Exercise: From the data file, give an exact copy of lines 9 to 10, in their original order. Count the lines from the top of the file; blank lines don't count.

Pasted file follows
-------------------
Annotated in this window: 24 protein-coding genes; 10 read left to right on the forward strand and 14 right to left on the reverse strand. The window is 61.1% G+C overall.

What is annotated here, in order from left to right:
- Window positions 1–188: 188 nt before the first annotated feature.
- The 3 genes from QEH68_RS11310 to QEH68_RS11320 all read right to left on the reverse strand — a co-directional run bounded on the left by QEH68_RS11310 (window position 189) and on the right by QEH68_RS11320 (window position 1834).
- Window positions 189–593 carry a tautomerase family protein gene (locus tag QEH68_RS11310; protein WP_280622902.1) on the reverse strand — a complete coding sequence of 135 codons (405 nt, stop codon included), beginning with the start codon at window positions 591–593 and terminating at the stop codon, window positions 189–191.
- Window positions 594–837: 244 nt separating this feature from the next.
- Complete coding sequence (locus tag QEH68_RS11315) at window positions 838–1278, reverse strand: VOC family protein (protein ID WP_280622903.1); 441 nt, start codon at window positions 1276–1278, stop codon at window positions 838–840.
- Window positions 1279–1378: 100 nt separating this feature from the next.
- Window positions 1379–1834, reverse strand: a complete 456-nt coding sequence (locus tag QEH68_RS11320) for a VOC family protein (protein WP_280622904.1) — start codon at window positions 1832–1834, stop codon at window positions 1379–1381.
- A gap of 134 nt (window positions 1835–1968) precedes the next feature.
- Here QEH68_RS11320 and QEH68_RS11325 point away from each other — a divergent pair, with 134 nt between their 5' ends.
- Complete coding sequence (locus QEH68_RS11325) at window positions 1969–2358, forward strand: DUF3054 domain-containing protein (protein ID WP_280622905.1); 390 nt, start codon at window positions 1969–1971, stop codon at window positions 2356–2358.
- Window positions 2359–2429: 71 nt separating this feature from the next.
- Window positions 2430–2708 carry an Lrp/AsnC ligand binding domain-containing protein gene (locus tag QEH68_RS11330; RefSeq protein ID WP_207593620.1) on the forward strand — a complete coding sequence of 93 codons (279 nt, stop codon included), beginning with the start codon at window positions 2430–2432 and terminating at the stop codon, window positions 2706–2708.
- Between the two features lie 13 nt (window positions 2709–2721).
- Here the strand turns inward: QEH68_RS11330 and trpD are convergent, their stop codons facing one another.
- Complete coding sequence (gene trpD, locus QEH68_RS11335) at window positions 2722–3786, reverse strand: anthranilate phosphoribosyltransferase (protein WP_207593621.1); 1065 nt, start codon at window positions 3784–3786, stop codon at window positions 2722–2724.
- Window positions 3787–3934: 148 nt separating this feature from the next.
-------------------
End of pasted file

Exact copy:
- Window positions 1379–1834, reverse strand: a complete 456-nt coding sequence (locus tag QEH68_RS11320) for a VOC family protein (protein WP_280622904.1) — start codon at window positions 1832–1834, stop codon at window positions 1379–1381.
- A gap of 134 nt (window positions 1835–1968) precedes the next feature.